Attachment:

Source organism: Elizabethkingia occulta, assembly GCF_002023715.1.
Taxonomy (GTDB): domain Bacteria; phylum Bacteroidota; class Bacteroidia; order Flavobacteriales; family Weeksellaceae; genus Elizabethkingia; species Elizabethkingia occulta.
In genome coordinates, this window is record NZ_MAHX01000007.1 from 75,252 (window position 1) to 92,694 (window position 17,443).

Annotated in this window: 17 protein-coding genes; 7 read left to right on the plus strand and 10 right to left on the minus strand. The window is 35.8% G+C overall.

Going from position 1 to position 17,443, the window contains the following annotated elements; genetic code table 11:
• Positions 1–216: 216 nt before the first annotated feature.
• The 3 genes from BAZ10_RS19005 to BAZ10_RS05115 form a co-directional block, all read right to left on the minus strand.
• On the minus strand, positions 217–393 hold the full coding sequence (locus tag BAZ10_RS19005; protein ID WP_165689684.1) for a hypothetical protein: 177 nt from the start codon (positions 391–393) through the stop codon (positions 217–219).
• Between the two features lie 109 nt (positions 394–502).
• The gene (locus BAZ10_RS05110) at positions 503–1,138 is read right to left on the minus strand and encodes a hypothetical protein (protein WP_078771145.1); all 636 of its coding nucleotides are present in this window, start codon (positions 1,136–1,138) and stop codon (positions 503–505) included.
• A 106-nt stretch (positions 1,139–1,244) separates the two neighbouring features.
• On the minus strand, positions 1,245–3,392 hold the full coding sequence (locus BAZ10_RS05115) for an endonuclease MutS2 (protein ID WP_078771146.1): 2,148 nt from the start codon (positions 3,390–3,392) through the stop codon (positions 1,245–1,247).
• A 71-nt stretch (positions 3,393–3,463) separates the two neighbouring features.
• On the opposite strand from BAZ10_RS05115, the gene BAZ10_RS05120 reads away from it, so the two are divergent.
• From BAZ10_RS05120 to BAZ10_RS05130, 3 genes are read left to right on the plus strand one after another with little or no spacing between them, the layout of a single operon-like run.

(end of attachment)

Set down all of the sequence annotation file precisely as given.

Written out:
Source organism: Elizabethkingia occulta, assembly GCF_002023715.1.
Taxonomy (GTDB): domain Bacteria; phylum Bacteroidota; class Bacteroidia; order Flavobacteriales; family Weeksellaceae; genus Elizabethkingia; species Elizabethkingia occulta.
In genome coordinates, this window is record NZ_MAHX01000007.1 from 75,252 (window position 1) to 92,694 (window position 17,443).

Annotated in this window: 17 protein-coding genes; 7 read left to right on the plus strand and 10 right to left on the minus strand. The window is 35.8% G+C overall.

Going from position 1 to position 17,443, the window contains the following annotated elements; genetic code table 11:
• Positions 1–216: 216 nt before the first annotated feature.
• The 3 genes from BAZ10_RS19005 to BAZ10_RS05115 form a co-directional block, all read right to left on the minus strand.
• On the minus strand, positions 217–393 hold the full coding sequence (locus tag BAZ10_RS19005; protein ID WP_165689684.1) for a hypothetical protein: 177 nt from the start codon (positions 391–393) through the stop codon (positions 217–219).
• Between the two features lie 109 nt (positions 394–502).
• The gene (locus BAZ10_RS05110) at positions 503–1,138 is read right to left on the minus strand and encodes a hypothetical protein (protein WP_078771145.1); all 636 of its coding nucleotides are present in this window, start codon (positions 1,136–1,138) and stop codon (positions 503–505) included.
• A 106-nt stretch (positions 1,139–1,244) separates the two neighbouring features.
• On the minus strand, positions 1,245–3,392 hold the full coding sequence (locus BAZ10_RS05115) for an endonuclease MutS2 (protein ID WP_078771146.1): 2,148 nt from the start codon (positions 3,390–3,392) through the stop codon (positions 1,245–1,247).
• A 71-nt stretch (positions 3,393–3,463) separates the two neighbouring features.
• On the opposite strand from BAZ10_RS05115, the gene BAZ10_RS05120 reads away from it, so the two are divergent.
• From BAZ10_RS05120 to BAZ10_RS05130, 3 genes are read left to right on the plus strand one after another with little or no spacing between them, the layout of a single operon-like run.